MA thesis concludes: "Al Jazeera satellite TV channel and its website arranged very good PR for Hamas, through giving free space in the most of its news broadcasts to Hamas spokesmen to talk about situations and actions in Palestine. It also helped Hamas to create a good international image, particularly in the Arab world, through displaying them as innocents." Al Bawaba, 14 August 2007. "AlJazeera English will take a revealing look at the appalling conditions facing many of the 10m Asian labourers in the Gulf most of whom come from Bangladesh, India, Nepal, Pakistan and Sri Lanka." The Peninsula, 14 August 2007.

The dangers of reporting from Tashkent.

Posted: 14 Aug 2007   Print   Send a link
Interview with Natalia Bushuyeva, Deutsche Welle reporter who faced criminal charges in Uzbekistan. "The criminal police told my mother I should come back and fear nothing because they would even help me. If not, then my name would end up on the international list of wanted criminals and they would eventually hunt me down and make the arrest. They threatened that at least a year would pass between the arrest and the beginning of the investigation, the year I would spend behind the bars. I'm in Europe now. I'm free." Ferghana, 13 August 2007.

Take along a shortwave radio.

Posted: 13 Aug 2007   Print   Send a link
When traveling to East Asia during typhoon season, a "small SW radio will give you access to English language news and updates if none are available in your country." Steve Peer, Associated Content, 12 August 2007. "The novelist and travel writer Paul Theroux never makes a trip without Tabasco sauce, a shortwave radio and a Swiss Army knife. The shortwave is for tuning into the BBC, the Swiss Army knife for emergencies and repairs, and the Tabasco because, as he explained it to the editors of The Guardian newspaper in London a few years back, 'just a little bit takes the curse off revolting meals.'" Universal Press Syndicate, 12 August 2007.

They prefer Al-Qaeda videos to the Shining City on the Hill?

Posted: 13 Aug 2007   Print   Send a link
"Although the extremist narrative, built around themes of humiliation, God, honor and heroism, often mystifies Westerners, ... it stirs deep feelings in the young men al-Qaida hopes to incite. 'It is an American conceit that Osama bin Laden is engaged in a debate with us. We are merely foils. ... His narrative rests upon themes of faith and history that resonate throughout the Arab world." Newsday, 12 August 2007.

Devolution: when television made in London, viewed in Aberdeen, becomes international broadcasting.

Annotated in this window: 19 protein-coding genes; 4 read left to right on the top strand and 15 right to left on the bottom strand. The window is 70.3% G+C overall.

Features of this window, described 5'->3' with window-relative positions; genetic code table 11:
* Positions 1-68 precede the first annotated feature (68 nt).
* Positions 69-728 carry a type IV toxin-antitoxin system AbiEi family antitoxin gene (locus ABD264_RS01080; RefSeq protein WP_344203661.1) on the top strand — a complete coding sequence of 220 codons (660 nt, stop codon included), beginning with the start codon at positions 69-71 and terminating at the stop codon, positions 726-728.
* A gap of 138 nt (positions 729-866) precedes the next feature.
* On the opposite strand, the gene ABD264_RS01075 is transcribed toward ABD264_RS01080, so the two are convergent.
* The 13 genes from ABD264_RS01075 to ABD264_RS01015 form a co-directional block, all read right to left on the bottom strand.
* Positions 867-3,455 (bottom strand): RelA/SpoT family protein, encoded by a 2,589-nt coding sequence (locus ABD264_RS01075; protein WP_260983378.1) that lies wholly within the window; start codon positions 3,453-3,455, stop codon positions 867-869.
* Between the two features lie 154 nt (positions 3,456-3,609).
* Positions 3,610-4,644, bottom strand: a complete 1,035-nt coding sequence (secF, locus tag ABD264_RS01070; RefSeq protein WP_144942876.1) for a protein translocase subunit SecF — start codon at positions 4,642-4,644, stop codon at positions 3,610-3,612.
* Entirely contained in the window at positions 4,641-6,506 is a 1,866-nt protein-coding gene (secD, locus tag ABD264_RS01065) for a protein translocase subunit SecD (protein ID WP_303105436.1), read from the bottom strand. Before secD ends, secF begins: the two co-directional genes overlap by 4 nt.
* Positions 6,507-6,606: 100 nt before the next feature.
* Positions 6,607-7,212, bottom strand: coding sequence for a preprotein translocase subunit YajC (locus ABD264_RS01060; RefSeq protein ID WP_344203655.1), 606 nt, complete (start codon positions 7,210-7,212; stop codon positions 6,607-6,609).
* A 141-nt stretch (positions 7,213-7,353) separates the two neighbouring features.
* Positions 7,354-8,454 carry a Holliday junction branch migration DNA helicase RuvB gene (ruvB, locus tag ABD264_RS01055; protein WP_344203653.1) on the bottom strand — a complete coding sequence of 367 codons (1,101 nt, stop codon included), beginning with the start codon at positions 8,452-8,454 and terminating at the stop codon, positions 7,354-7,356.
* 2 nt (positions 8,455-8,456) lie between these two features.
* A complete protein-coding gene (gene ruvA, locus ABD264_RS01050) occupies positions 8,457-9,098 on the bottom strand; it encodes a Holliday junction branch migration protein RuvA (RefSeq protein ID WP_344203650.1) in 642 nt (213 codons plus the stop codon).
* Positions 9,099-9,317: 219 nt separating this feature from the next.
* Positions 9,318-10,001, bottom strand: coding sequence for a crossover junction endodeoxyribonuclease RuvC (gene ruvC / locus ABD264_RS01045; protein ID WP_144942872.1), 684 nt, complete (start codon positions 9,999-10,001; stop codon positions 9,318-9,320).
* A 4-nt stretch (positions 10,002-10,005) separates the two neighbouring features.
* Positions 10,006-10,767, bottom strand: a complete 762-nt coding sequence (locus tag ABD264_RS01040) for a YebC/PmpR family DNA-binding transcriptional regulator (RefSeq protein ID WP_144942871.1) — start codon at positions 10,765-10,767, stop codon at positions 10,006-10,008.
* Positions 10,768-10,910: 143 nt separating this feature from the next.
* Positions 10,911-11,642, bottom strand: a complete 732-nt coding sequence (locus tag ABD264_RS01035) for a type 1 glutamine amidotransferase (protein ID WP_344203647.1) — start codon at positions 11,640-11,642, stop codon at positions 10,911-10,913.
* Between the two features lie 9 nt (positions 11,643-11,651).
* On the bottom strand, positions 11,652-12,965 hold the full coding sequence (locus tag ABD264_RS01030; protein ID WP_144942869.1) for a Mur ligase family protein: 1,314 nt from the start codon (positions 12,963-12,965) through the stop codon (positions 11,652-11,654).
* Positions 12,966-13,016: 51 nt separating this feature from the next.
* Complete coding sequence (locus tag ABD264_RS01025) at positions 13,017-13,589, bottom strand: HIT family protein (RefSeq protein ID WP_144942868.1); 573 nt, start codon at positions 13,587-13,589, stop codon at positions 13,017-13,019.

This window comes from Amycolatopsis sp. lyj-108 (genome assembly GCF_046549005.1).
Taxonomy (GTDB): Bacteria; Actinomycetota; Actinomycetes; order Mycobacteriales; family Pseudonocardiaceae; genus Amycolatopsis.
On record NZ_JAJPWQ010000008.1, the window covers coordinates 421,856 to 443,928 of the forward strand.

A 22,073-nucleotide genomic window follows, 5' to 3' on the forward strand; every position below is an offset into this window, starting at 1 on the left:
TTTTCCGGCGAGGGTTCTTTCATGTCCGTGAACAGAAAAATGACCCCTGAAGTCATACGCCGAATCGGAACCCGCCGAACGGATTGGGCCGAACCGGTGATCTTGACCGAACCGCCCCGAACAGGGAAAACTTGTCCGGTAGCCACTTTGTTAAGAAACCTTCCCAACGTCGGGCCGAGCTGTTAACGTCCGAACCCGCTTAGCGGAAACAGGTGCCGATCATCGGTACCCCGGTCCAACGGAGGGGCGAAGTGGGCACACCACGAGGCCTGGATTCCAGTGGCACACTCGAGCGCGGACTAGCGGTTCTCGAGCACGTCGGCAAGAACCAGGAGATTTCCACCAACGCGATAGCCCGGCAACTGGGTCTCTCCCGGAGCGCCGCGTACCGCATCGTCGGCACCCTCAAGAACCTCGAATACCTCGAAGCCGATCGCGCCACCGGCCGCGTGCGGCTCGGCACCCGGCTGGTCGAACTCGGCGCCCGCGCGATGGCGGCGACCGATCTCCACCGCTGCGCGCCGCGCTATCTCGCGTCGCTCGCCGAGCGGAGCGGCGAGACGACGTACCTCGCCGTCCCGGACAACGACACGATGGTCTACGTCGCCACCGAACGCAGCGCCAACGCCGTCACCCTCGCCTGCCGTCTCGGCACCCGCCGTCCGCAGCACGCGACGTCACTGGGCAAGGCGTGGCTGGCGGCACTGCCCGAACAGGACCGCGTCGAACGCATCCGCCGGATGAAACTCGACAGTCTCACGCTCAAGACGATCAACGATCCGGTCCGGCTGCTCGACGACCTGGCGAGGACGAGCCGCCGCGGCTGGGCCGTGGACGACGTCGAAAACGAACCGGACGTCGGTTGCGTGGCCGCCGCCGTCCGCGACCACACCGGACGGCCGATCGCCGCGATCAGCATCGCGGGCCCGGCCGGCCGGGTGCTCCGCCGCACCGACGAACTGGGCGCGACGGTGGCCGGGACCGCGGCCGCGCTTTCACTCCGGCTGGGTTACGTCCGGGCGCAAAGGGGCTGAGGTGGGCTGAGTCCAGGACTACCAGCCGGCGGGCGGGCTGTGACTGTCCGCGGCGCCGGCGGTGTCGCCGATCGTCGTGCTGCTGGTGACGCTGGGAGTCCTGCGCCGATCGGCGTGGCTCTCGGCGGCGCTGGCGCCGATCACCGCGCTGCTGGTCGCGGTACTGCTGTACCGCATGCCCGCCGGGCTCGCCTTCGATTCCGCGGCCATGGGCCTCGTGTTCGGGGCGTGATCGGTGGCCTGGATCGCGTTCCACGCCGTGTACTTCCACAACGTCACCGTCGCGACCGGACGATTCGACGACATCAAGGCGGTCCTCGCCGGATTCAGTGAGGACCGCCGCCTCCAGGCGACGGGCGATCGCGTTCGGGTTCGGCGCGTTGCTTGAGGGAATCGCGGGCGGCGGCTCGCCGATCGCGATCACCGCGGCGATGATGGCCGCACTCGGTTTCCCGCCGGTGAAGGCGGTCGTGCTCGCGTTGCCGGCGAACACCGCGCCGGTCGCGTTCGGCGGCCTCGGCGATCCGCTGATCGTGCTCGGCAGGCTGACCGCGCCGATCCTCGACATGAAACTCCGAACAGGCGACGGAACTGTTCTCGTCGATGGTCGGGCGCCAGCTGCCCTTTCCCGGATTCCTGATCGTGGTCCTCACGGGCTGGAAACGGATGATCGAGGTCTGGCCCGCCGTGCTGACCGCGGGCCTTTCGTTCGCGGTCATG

Posted: 12 Aug 2007   Print   Send a link
"In this digital age there is no point in BBC Scotland trying to replicate the news coverage available from Sky News, Al-Jazeera, (or CNN if you're really desperate). What BBC Scotland needs to produce is a much more authoritative and rigorous Reporting Scotland. And if they want to go abroad and report on an international topic from a Scottish viewpoint, then the funds should be available to do so. One problem is that there is rarely enough interesting Scottish news to fill the half-hour slot." Tom Shields, Sunday Herald (Glasgow), 12 August 2007. See also press release, Scottish Executive, 8 August 2007. "We welcome any debate on broadcasting as we believe BBC Scotland has a very strong story to tell and already contributes significantly to the Scottish economy. ... We also work hard to develop new comedy writing and a number of new programmes will be aired over the next few weeks as a result of that collaboration." BBC Scotland press release, 8 August 2007.

In the case of Radio Frada's Parnaz Azima, is no news good news?

Posted: 12 Aug 2007   Print   Send a link
Tehran's deputy prosecutor Hassan Hadad says that the investigations on Middle East expert Haleh Esfandiari and urban planner Kian Tajbakhsh, US-Iranians now in prison in Iran, have concluded. And he "revealed for the first time that the case of Ali Shakeri, a third US-Iranian arrested at around the same time, had no link to the dossiers of Tajbakhsh and Esfandiari." But: "Hadad made no mention of a fourth US-Iranian, Parnaz Azima, a broadcaster with Radio Free Europe's Prague-based Persian language arm Radio Farda, who faces similar security-related charges. Azima is not being detained but her passport has been confiscated and she is unable to leave Iran. Iran, which does not recognise dual nationality, has repeatedly rejected US calls for their release, bluntly telling Washington that their detention is none of its business." AFP, 12 August 2007.

BBC attempt at street art in San Diego "ended up in the trash bin."

Posted: 12 Aug 2007   Print   Send a link